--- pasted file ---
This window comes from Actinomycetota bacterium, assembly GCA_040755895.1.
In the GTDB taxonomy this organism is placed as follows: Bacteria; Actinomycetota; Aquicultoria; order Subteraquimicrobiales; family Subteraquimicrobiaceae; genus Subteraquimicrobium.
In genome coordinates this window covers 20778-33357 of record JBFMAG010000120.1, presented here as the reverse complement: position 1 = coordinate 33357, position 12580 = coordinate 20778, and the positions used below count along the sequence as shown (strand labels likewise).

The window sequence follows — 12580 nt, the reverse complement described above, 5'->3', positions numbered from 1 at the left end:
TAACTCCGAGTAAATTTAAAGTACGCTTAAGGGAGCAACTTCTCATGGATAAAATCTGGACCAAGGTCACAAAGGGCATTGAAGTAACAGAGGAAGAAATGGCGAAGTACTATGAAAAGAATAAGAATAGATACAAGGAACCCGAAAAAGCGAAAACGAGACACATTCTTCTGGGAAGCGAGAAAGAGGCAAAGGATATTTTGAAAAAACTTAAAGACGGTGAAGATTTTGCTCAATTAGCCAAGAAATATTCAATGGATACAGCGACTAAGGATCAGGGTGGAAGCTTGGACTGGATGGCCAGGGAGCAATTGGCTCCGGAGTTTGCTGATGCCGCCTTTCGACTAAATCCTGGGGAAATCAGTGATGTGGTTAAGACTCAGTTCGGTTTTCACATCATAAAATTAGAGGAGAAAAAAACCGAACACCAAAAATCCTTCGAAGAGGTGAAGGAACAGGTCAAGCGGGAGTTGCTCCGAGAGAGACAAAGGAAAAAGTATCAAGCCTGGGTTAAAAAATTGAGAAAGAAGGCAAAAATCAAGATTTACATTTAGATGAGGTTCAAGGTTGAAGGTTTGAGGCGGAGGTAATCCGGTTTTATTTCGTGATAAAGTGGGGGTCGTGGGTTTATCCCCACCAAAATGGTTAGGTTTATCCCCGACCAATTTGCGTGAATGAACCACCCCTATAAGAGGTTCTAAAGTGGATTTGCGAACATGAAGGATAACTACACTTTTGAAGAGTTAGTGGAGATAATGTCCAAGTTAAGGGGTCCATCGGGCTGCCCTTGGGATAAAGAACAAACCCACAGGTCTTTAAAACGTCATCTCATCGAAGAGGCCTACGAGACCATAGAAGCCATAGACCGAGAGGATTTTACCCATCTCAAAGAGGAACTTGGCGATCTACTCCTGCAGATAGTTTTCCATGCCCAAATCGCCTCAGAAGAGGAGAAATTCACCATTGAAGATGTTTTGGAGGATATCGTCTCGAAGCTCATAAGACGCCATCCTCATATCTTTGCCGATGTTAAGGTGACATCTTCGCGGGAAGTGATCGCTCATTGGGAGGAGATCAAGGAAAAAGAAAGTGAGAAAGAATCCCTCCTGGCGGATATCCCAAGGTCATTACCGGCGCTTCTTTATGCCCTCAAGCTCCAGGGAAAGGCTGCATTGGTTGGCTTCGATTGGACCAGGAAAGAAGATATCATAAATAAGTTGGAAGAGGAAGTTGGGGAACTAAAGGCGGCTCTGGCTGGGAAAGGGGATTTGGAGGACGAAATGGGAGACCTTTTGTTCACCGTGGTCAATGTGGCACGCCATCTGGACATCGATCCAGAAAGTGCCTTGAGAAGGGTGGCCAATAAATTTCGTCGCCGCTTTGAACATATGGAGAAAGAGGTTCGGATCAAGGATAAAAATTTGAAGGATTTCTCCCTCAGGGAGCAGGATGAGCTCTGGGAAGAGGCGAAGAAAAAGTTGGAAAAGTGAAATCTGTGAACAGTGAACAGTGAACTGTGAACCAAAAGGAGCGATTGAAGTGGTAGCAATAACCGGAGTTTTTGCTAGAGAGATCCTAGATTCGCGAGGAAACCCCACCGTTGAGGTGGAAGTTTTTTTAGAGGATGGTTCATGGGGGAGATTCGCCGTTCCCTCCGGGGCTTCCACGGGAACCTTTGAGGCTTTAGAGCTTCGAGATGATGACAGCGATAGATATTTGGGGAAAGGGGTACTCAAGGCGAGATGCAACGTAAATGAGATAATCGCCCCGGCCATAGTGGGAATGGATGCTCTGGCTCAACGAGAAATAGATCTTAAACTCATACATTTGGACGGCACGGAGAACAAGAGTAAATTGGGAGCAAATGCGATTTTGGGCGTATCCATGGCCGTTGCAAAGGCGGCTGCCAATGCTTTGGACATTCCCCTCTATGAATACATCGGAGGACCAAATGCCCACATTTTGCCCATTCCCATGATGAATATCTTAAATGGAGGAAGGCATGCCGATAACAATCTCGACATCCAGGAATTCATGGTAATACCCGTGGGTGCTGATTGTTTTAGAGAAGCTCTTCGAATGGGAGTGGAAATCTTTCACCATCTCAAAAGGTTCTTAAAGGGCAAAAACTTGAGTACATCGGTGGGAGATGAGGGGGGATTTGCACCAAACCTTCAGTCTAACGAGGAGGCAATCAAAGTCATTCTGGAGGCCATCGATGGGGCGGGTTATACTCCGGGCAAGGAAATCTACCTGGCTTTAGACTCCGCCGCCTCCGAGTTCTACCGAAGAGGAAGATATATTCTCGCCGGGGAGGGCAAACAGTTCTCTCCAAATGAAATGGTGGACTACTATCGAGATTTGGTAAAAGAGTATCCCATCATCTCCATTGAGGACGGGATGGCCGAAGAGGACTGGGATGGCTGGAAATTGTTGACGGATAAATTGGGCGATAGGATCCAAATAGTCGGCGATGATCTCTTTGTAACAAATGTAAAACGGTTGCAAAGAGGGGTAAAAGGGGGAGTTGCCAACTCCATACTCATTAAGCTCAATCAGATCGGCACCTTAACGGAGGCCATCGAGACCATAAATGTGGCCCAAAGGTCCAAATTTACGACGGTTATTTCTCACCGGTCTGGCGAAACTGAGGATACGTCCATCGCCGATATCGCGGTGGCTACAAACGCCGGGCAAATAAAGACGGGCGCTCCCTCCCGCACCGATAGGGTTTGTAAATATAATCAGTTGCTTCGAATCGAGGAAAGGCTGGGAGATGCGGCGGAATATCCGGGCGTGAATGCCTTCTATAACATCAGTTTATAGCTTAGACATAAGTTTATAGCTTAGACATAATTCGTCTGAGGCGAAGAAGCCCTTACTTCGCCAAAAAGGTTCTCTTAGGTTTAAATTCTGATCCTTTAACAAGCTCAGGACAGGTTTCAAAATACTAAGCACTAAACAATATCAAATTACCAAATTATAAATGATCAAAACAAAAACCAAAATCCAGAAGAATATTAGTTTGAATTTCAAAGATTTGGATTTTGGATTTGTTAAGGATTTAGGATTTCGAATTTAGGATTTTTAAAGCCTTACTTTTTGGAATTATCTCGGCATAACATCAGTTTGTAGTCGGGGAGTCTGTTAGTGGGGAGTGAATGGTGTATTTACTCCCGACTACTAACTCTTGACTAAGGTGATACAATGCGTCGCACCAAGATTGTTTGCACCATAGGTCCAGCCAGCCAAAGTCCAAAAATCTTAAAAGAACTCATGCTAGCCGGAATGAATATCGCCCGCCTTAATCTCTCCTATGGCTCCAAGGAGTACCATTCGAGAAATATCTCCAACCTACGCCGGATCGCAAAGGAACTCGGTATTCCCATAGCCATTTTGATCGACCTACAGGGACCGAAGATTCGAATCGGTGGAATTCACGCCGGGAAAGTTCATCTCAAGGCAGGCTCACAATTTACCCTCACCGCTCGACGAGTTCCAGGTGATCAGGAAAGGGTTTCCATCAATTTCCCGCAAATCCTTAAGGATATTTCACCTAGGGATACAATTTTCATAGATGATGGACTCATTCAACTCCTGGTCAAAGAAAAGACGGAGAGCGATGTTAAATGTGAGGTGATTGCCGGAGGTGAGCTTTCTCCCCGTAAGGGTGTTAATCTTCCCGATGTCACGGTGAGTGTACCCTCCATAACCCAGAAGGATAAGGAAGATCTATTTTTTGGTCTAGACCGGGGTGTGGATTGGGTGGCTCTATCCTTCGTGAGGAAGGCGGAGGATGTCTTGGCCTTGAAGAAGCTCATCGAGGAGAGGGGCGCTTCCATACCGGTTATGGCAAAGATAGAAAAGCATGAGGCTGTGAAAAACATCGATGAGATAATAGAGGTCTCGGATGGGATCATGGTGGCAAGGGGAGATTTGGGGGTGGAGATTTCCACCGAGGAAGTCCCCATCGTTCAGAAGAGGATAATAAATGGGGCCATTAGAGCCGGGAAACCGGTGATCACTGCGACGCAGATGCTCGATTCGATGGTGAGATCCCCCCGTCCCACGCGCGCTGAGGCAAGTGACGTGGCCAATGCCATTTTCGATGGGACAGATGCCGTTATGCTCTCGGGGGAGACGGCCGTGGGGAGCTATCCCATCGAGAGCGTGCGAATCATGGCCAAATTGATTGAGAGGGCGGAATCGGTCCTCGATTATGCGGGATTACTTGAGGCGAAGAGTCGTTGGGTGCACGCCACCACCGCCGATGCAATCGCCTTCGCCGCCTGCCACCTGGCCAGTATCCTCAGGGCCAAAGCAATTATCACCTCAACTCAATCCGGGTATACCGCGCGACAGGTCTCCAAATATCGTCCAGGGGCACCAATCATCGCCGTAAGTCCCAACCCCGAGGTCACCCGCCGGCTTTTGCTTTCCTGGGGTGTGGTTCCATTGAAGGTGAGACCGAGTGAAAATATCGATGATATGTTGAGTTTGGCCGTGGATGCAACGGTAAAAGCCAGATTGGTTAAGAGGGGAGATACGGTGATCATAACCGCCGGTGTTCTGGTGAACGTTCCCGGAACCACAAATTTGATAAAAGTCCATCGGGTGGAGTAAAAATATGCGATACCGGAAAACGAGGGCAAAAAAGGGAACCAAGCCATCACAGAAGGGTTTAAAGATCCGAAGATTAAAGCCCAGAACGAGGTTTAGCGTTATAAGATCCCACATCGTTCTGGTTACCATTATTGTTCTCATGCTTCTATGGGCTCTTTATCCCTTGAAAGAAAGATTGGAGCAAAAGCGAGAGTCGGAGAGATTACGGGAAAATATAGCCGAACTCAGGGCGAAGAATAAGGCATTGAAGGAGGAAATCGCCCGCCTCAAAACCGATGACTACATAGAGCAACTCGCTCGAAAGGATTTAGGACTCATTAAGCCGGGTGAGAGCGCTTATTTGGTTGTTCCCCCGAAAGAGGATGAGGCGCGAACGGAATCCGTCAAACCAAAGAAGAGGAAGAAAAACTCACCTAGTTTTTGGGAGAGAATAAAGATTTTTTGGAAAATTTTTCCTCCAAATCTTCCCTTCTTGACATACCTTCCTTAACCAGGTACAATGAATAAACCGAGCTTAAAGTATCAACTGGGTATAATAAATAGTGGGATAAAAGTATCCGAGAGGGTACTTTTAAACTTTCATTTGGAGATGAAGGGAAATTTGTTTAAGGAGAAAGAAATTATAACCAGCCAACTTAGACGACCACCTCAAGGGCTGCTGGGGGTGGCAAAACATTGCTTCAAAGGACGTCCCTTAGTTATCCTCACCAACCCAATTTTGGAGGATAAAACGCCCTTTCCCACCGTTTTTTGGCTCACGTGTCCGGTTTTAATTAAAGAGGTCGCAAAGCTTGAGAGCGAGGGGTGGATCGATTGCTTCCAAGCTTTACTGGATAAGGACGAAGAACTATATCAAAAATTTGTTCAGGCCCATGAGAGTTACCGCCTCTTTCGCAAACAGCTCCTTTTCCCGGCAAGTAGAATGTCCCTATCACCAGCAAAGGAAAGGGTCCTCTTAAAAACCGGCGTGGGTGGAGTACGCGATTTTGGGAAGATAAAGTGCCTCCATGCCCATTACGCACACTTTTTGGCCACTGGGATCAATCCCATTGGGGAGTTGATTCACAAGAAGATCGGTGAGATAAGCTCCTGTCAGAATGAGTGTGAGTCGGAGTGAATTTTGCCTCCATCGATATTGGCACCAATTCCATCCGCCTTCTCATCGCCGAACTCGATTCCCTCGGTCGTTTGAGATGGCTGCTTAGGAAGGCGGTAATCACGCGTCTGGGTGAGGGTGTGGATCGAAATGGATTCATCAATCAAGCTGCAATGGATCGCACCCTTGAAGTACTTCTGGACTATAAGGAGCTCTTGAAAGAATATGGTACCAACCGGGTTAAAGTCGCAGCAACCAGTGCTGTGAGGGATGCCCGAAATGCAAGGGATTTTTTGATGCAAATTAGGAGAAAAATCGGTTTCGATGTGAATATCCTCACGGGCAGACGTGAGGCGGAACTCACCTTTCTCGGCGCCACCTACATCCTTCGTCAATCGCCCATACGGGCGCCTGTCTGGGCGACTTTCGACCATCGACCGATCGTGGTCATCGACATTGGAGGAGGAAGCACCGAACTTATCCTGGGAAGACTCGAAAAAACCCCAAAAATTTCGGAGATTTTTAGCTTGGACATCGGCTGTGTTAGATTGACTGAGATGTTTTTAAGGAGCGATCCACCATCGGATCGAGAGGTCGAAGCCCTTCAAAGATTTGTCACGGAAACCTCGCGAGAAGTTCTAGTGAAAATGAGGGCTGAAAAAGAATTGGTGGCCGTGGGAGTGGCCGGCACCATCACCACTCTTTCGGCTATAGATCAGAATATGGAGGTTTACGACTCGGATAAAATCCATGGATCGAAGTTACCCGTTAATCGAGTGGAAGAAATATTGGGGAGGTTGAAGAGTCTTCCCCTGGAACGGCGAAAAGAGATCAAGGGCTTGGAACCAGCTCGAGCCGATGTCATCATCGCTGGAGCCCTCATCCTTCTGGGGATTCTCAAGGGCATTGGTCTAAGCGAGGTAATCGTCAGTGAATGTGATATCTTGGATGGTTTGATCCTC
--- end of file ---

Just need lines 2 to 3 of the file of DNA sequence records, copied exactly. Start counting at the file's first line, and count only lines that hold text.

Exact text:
In the GTDB taxonomy this organism is placed as follows: Bacteria; Actinomycetota; Aquicultoria; order Subteraquimicrobiales; family Subteraquimicrobiaceae; genus Subteraquimicrobium.
In genome coordinates this window covers 20778-33357 of record JBFMAG010000120.1, presented here as the reverse complement: position 1 = coordinate 33357, position 12580 = coordinate 20778, and the positions used below count along the sequence as shown (strand labels likewise).